Reframing India-Africa Relations in Post-pandemic World

By Samir Bhattacharya
Article FILE PHOTO: A man rides his bike past a mural by Senzart911 that shows people wearing facemasks, as South Africa scraps isolation for coronavirus disease COVID-19 positive people with no symptoms, at Soweto's Kliptown, South Africa, February 1, 2022. REUTERSSiphiwe Sibeko - REUTERS
JUL 2, 2022 LISTEN
FILE PHOTO: A man rides his bike past a mural by Senzart911 that shows people wearing facemasks, as South Africa scraps isolation for coronavirus disease (COVID-19) positive people with no symptoms, at Soweto's Kliptown, South Africa, February 1, 2022. REUTERS/Siphiwe Sibeko - REUTERS

Africa has always been a foreign policy priority for India. However, the new Government under PM Narendra Modi has displayed unprecedented eagerness to deepen its age-old relationship with the African continent. India's engagement with the African continent has intensified as never before, reflected in more than thirty-five outgoing visits to different African countries at the level of President, Vice President and Prime Minister.

In seven years of the Modi government, each and every country of Africa has been visited by at least one Union Minister. Similarly, India hosted more than 100 African leaders during the same period, which included 41 leaders for the India-Africa Forum Summit. Over the years, multiple changes in political leadership have taken place in both India and Africa, particularly in Africa, where the change of government is often forced. However, the partnership remained constant. In fact, the spirit of collaboration, instead of losing its spark, rather have constantly been growing.

India's relationship with Africa has advanced using consultative and responsive mechanisms under the rubric of the India-Africa Forum Summit. Starting in 2008, today, it has become one of African leaders' largest regular diplomatic gatherings. There have already been three editions: in 2008 in India, in 2011 in Ethiopia, and in 2015 again in India. The Summit of 2015 was a remarkable milestone as all 54 African countries participated in it. The COVID pandemic has caused the IAFS 4 to be delayed, although it should still occur later this year, possibly in Mauritania.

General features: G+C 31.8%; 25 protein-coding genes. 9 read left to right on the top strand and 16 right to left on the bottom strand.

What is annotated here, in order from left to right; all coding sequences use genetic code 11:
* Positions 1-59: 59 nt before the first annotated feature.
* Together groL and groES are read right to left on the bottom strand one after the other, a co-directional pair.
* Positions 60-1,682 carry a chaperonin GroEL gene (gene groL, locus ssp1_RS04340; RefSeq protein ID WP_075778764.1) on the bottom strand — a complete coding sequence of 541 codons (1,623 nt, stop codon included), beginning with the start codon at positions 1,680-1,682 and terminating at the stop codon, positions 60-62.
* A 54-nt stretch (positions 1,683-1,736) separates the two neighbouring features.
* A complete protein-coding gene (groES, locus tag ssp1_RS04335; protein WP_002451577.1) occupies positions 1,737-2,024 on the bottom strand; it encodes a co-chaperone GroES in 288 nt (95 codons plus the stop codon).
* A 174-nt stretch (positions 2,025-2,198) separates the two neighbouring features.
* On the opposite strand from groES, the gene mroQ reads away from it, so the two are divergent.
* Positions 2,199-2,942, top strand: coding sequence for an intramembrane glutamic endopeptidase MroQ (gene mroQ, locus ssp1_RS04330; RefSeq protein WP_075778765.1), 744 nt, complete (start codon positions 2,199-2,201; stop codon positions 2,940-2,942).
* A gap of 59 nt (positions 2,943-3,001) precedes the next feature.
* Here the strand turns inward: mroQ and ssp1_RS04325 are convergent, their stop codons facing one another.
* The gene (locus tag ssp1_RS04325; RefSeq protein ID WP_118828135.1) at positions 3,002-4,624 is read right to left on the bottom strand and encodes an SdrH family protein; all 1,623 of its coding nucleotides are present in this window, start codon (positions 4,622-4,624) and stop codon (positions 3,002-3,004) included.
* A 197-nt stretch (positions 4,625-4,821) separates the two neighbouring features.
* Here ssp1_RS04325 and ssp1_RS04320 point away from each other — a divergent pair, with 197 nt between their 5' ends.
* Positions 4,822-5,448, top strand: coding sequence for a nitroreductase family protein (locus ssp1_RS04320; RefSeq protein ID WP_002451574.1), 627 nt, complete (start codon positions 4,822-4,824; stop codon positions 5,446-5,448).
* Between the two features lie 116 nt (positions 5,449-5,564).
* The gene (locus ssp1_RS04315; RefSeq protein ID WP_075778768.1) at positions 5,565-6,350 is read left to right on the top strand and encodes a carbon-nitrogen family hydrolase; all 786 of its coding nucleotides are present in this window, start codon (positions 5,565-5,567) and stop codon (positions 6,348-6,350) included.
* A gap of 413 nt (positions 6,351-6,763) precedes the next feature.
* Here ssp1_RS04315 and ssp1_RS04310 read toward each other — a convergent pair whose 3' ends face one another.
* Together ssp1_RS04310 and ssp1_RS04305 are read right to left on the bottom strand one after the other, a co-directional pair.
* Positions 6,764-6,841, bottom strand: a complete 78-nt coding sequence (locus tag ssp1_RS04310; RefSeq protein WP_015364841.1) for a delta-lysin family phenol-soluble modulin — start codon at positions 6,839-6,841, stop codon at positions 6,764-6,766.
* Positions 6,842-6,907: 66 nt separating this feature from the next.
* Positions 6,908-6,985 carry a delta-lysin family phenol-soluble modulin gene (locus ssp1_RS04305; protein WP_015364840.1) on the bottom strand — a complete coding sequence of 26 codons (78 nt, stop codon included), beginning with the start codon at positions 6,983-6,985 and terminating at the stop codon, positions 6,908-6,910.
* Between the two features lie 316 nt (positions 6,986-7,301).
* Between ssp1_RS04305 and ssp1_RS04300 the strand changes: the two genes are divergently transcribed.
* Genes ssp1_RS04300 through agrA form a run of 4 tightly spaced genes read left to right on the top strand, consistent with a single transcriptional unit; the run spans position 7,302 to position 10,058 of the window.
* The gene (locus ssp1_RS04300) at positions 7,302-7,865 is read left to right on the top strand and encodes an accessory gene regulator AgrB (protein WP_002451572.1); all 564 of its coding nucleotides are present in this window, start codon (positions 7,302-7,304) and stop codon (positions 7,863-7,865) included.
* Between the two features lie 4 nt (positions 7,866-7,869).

The main components of India's development partnership are capacity-building programmes, Lines of Credit (LoC), Grant assistance, Small Development Projects (SDP), Technical Consultancy, Disaster Relief and Humanitarian aid, as well as military partnerships.

The principal mode of India's development relationship with Africa has been capacity building and skill development, and ITEC played a significant role in it. Introduced in 1964, the India Technical and Economic Cooperation (ITEC) programme has been an essential aspect of the India-Africa collaboration. In fact, the African continent is now the largest recipient of the ITEC program.

In 2019, India introduced the first pilot e-ITEC course for two African countries. And since the outbreak of the pandemic, the e-ITEC has become the new normal. To respond to the needs of changing times, new and innovative courses such as Big Data Analytics, urban infrastructure management, WTO-related topics, and solar technology were introduced organically.

The Pan African e-Network (PAeN), founded in 2004 by the late Indian President APJ Abdul Kalam, has immensely contributed to the development of tele-education and telemedicine. So far, a total of 19 countries have signed MoUs to collaborate on tele-education and telemedicine networks. Following the success of PANEP, in 2019, India introduced EVAB (e-Vidyabharati and e-Arogya Bharati).

India remains one of the top five destinations for African students looking to study abroad. As per the Association for African Students in India, there are now more than 25,000 African students registered in various universities around India. The potential for India's knowledge diplomacy with Africa is high.

Indian Army's training courses are universally recognised for their professional content and apolitical nature. India has trained army personnel from the Central African Republic and several other African nations. Hydrographic surveys to improve the navigability of coastal waters and provision of maritime equipment are undergoing for Tanzania, Kenya and Mozambique. Agreements on White Shipping have been signed with Kenya and Nigeria. DRDO is continuously exploring cooperation in Defence R&D with African nations, and in that respect, an MoU was recently signed with Nigeria.